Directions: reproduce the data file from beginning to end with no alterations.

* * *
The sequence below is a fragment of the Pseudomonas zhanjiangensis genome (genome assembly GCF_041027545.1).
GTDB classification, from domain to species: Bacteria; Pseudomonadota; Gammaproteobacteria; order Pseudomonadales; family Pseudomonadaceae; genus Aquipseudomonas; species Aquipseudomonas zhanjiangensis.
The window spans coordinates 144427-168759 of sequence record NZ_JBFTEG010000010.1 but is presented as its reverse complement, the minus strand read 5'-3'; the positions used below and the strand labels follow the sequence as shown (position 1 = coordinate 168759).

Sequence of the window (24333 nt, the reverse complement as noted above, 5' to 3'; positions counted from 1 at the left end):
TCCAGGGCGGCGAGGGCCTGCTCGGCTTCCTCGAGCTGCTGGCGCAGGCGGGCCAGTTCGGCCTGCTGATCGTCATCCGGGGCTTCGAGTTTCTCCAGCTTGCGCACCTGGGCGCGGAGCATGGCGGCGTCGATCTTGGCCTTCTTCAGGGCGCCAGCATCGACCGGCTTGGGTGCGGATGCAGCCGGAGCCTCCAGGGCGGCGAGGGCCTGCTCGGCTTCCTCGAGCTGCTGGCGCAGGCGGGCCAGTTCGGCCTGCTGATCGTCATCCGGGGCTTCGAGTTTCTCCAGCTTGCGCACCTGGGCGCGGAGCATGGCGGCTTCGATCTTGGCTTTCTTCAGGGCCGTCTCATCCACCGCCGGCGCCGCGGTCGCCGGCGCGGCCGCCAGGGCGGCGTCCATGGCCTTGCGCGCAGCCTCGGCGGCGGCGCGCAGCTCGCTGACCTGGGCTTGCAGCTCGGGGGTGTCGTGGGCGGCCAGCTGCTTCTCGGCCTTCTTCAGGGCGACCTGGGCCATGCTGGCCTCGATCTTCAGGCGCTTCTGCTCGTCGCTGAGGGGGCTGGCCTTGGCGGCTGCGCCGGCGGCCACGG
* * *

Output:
The sequence below is a fragment of the Pseudomonas zhanjiangensis genome (genome assembly GCF_041027545.1).
GTDB classification, from domain to species: Bacteria; Pseudomonadota; Gammaproteobacteria; order Pseudomonadales; family Pseudomonadaceae; genus Aquipseudomonas; species Aquipseudomonas zhanjiangensis.
The window spans coordinates 144427-168759 of sequence record NZ_JBFTEG010000010.1 but is presented as its reverse complement, the minus strand read 5'-3'; the positions used below and the strand labels follow the sequence as shown (position 1 = coordinate 168759).

Sequence of the window (24333 nt, the reverse complement as noted above, 5' to 3'; positions counted from 1 at the left end):
TCCAGGGCGGCGAGGGCCTGCTCGGCTTCCTCGAGCTGCTGGCGCAGGCGGGCCAGTTCGGCCTGCTGATCGTCATCCGGGGCTTCGAGTTTCTCCAGCTTGCGCACCTGGGCGCGGAGCATGGCGGCGTCGATCTTGGCCTTCTTCAGGGCGCCAGCATCGACCGGCTTGGGTGCGGATGCAGCCGGAGCCTCCAGGGCGGCGAGGGCCTGCTCGGCTTCCTCGAGCTGCTGGCGCAGGCGGGCCAGTTCGGCCTGCTGATCGTCATCCGGGGCTTCGAGTTTCTCCAGCTTGCGCACCTGGGCGCGGAGCATGGCGGCTTCGATCTTGGCTTTCTTCAGGGCCGTCTCATCCACCGCCGGCGCCGCGGTCGCCGGCGCGGCCGCCAGGGCGGCGTCCATGGCCTTGCGCGCAGCCTCGGCGGCGGCGCGCAGCTCGCTGACCTGGGCTTGCAGCTCGGGGGTGTCGTGGGCGGCCAGCTGCTTCTCGGCCTTCTTCAGGGCGACCTGGGCCATGCTGGCCTCGATCTTCAGGCGCTTCTGCTCGTCGCTGAGGGGGCTGGCCTTGGCGGCTGCGCCGGCGGCCACGG